Pound for pound, flammable liquids can explode with more force than dynamite. For example, five gallons of gasoline is estimated to explode with a force equal to 415 pounds of dynamite. Let’s look at proper procedures for handling, storing, transferring and using flammable liquids in an industrial workplace, and review how containers should be selected and maintained.

Most plants rely on manual methods to transfer liquids from storage points to work stations. Although manual transfer involves having hazardous materials in open areas, the use of proper equipment will minimize the danger.

Dozens of types and sizes of safety cans exist. Selecting the best type for the job is the key to safe and easy transfer and use of flammable liquids.


Selecting the best safety can for the job involves three factors:

1) liquid to be stored and transferred;
2) size of container into which the liquid will be transferred;
3) diameter of the receiving opening.

Safety cans are color-coded based on the anticipated contents. Gasoline cans are red, diesel fuel containers are yellow, and cans used to store kerosene are blue.

Transfer applications can be grouped into two categories: general process, and gas powered equipment and other containers with small receiving openings. In an industrial plant, flammable liquids are commonly used to clean parts in bench cans and rinse and wash tanks or automatic washers. This equipment must be refilled periodically. Normally, the flammable liquids are carried from storage areas in Type I single spout safety cans. Type I cans come in capacities up to five gallons.

Application is the principal criterion affecting the size of the safety can you choose. When flammable liquids are transferred into small-capacity containers, the safety can must be designed to control the rate of flow and the amount of liquid dispensed. For example, an operator can fill a one-gallon bench can faster and with less risk of a spill if he uses a smaller safety can rather than the more common five-gallon can, even though both meet OSHA requirements. Similarly, for filling wash tanks, rinse tanks and other large containers, a five-gallon safety can is more efficient.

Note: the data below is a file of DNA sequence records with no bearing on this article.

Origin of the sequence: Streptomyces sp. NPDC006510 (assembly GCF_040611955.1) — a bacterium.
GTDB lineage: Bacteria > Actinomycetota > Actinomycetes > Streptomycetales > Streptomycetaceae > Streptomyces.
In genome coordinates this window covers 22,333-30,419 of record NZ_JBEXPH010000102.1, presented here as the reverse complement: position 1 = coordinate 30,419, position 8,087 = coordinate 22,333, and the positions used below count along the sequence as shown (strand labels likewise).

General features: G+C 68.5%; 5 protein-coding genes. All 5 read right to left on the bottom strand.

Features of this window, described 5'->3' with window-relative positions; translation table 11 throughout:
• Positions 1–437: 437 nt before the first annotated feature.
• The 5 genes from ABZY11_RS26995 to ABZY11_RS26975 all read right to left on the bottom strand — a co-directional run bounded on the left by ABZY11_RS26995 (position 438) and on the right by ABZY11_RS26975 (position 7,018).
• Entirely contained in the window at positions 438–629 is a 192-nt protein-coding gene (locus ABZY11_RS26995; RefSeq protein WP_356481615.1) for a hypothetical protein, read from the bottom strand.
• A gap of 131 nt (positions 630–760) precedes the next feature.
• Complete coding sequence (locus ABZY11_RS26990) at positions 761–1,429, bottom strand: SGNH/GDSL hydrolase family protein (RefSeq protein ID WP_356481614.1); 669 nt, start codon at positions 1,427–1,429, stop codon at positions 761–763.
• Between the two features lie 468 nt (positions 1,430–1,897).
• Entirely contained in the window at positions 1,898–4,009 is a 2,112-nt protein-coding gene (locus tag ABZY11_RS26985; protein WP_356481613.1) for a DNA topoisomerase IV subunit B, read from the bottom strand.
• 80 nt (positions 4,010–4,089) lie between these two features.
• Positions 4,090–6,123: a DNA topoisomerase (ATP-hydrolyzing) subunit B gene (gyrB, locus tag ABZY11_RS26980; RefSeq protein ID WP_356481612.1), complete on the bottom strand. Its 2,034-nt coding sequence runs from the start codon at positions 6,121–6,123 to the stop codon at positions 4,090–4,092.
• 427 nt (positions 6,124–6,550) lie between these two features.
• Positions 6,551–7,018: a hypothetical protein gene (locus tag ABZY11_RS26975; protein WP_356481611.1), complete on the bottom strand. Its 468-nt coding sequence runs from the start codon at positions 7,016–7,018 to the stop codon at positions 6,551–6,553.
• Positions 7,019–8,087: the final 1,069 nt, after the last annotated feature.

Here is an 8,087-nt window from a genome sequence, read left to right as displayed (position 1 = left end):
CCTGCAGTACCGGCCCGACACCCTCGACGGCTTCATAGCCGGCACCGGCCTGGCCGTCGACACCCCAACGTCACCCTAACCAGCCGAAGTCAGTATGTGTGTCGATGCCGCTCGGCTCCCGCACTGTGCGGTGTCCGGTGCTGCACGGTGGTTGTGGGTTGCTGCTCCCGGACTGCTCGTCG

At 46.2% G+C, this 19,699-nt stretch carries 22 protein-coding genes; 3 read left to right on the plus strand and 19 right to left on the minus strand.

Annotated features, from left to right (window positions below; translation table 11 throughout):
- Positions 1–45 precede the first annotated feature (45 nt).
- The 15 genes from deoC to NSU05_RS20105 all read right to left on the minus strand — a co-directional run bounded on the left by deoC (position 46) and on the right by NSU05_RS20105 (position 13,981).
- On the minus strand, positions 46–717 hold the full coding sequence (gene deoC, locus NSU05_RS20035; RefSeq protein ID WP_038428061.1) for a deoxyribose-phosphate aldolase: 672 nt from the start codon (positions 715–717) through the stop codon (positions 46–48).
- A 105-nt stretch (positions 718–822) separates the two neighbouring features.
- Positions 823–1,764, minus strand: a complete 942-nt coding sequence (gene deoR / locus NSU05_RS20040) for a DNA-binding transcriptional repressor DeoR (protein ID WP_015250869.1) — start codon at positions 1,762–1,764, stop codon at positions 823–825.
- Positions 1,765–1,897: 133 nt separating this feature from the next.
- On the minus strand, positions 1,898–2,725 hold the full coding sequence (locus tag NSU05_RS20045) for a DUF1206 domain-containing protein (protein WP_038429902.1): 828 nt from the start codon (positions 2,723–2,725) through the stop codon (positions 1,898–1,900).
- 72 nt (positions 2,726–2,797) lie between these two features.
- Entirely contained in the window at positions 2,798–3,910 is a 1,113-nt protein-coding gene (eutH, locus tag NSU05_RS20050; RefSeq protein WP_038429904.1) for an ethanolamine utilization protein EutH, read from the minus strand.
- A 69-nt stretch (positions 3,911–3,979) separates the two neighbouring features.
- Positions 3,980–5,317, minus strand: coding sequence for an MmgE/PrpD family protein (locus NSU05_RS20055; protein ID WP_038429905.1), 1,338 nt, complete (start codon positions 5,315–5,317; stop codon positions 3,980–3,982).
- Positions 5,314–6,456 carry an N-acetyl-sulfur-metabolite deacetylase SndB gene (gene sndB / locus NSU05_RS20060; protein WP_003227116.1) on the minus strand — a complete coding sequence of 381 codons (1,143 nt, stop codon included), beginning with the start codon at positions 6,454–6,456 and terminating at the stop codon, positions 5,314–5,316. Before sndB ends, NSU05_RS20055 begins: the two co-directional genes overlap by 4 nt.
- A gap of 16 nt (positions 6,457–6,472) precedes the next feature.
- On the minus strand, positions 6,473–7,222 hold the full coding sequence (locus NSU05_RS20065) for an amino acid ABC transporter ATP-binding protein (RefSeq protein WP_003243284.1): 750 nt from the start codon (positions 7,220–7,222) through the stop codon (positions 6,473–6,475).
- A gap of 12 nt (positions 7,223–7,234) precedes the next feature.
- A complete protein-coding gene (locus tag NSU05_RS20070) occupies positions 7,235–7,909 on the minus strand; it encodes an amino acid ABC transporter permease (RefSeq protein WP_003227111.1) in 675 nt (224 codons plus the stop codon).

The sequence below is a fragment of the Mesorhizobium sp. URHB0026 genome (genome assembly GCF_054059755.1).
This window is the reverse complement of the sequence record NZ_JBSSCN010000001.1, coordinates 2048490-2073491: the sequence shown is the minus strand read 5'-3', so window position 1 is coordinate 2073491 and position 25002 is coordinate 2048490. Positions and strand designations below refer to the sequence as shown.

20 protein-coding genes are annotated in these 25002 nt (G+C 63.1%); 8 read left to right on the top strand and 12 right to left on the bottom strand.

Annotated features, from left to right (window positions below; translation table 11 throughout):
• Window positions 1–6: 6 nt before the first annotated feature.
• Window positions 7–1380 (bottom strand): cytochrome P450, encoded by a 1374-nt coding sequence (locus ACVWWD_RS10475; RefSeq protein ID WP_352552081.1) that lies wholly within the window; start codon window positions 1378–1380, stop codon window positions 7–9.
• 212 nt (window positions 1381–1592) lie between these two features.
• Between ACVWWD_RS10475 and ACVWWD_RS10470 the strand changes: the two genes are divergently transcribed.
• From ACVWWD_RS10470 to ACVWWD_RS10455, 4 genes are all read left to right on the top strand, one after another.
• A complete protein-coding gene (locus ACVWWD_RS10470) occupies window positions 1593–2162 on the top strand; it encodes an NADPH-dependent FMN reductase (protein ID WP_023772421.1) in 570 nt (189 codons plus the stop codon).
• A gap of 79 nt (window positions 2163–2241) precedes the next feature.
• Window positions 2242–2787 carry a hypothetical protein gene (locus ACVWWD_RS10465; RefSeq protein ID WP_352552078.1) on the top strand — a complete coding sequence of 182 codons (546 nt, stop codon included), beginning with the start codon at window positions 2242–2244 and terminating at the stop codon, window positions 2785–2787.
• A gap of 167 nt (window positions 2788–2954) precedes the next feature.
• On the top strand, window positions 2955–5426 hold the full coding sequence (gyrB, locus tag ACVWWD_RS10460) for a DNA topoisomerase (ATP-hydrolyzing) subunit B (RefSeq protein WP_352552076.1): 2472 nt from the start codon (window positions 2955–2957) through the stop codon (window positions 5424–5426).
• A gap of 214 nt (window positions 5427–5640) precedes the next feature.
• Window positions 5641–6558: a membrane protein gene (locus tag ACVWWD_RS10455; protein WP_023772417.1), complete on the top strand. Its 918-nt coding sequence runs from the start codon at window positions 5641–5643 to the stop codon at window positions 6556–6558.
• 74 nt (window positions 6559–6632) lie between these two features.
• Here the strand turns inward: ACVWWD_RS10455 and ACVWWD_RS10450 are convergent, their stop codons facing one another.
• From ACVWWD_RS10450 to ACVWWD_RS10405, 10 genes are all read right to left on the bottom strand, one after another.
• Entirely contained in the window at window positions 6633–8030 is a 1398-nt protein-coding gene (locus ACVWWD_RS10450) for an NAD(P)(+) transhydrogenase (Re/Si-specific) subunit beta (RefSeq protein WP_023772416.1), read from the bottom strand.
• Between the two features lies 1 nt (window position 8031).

Type II safety cans equipped with a flexible metal hose should be used to fuel small motors or fill fuel tanks.

Inspection and maintenance

All safety containers must be leak-tight and be equipped with a flame arrester screen that effectively prevents fire from traveling through the spout and igniting the flammable contents. They should automatically relieve internal pressure at five psig and should automatically close after pouring or filling.

A regular inspection schedule should be established to assure that the cans are functioning properly. Because they are familiar with the cans, the workers can easily check them as they are being used. Following simple inspection and repair procedures can prevent citations and fines, and keep a minor fire from becoming a major one. Inspection should consist of checking each of four safety characteristics for impairment.

Leaks— A simple way to check for leaks is to hold a full safety can on its side over an open bench can. If more than four drops per minute leak from the can, it must be taken out of service. (Four drops/min. is the maximum leakage rate permitted in Factory Mutual’s approval procedures.) If the spout leaks, any foreign matter should be cleaned from the rim of the spout and the can tested again. If leaks persist, the gasket should be checked, and replaced, if necessary. The spring tension of the opening-closing mechanism also should be tested.

Pressure relief — Although there is no reliable method for accurately checking the pressure relief of a safety can in the field, a close estimate can be obtained by comparing the amount of pressure needed to crack the cap off the spout with that of a new container. The closure spring is calibrated to maintain a leak-tight seal, yet permit pressure relief. It should never be bent or altered. Damaged or missing springs should be replaced at once.

Flame arrester— The perforated metal or double-wire mesh screens promote a rapid dissipation of heat, and hold the vapor temperature inside the can below the ignition point. Screens should never be removed or damaged. Holes in a screen change its heat-absorbing characteristics and make it less effective. Damaged flame arresters also should be replaced immediately.

Self-closing mechanism— The self-aligning cap-closing mechanism should automatically close to make a leak-tight seal when the handle is released. It should be checked by opening the cap and allowing it to close several times before doing the leak test. The closure lever arms and pins should also be examined. If either are bent, even if the closure is still tight, the entire cover assembly should be replaced.

When you follow these suggestions, you will help control the hazards of handling flammable liquids and minimize the risk of fire and explosion in your workplace.